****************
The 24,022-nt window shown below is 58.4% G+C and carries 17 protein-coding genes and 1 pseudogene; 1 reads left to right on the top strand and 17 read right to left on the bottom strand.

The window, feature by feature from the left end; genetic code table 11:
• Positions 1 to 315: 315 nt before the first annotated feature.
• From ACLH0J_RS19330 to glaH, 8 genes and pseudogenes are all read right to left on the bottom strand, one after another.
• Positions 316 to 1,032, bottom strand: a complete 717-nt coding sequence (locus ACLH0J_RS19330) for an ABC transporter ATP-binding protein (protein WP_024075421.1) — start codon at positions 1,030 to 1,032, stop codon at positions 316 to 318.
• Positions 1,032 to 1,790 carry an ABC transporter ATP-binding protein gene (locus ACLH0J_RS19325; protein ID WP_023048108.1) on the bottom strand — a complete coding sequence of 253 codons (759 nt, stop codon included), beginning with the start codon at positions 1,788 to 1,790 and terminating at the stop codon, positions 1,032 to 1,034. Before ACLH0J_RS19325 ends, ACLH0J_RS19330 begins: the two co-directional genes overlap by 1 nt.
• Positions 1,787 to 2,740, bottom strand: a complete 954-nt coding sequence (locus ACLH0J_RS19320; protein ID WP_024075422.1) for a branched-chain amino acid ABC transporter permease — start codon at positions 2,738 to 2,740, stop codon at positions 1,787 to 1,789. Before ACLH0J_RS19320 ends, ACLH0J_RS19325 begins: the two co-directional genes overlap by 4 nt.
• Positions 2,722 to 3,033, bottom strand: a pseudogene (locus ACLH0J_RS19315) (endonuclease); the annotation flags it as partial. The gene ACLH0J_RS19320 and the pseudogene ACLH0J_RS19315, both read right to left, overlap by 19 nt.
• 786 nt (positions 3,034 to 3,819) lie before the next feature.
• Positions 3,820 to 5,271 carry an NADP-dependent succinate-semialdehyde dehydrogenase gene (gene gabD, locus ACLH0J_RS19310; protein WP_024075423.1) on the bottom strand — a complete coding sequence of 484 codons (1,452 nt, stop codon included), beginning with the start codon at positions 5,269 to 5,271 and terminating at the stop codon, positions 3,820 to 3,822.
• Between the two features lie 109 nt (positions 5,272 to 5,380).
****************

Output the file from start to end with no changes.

The 24,022-nt window shown below is 58.4% G+C and carries 17 protein-coding genes and 1 pseudogene; 1 reads left to right on the top strand and 17 read right to left on the bottom strand.

The window, feature by feature from the left end; genetic code table 11:
• Positions 1 to 315: 315 nt before the first annotated feature.
• From ACLH0J_RS19330 to glaH, 8 genes and pseudogenes are all read right to left on the bottom strand, one after another.
• Positions 316 to 1,032, bottom strand: a complete 717-nt coding sequence (locus ACLH0J_RS19330) for an ABC transporter ATP-binding protein (protein WP_024075421.1) — start codon at positions 1,030 to 1,032, stop codon at positions 316 to 318.
• Positions 1,032 to 1,790 carry an ABC transporter ATP-binding protein gene (locus ACLH0J_RS19325; protein ID WP_023048108.1) on the bottom strand — a complete coding sequence of 253 codons (759 nt, stop codon included), beginning with the start codon at positions 1,788 to 1,790 and terminating at the stop codon, positions 1,032 to 1,034. Before ACLH0J_RS19325 ends, ACLH0J_RS19330 begins: the two co-directional genes overlap by 1 nt.
• Positions 1,787 to 2,740, bottom strand: a complete 954-nt coding sequence (locus ACLH0J_RS19320; protein ID WP_024075422.1) for a branched-chain amino acid ABC transporter permease — start codon at positions 2,738 to 2,740, stop codon at positions 1,787 to 1,789. Before ACLH0J_RS19320 ends, ACLH0J_RS19325 begins: the two co-directional genes overlap by 4 nt.
• Positions 2,722 to 3,033, bottom strand: a pseudogene (locus ACLH0J_RS19315) (endonuclease); the annotation flags it as partial. The gene ACLH0J_RS19320 and the pseudogene ACLH0J_RS19315, both read right to left, overlap by 19 nt.
• 786 nt (positions 3,034 to 3,819) lie before the next feature.
• Positions 3,820 to 5,271 carry an NADP-dependent succinate-semialdehyde dehydrogenase gene (gene gabD, locus ACLH0J_RS19310; protein WP_024075423.1) on the bottom strand — a complete coding sequence of 484 codons (1,452 nt, stop codon included), beginning with the start codon at positions 5,269 to 5,271 and terminating at the stop codon, positions 3,820 to 3,822.
• Between the two features lie 109 nt (positions 5,272 to 5,380).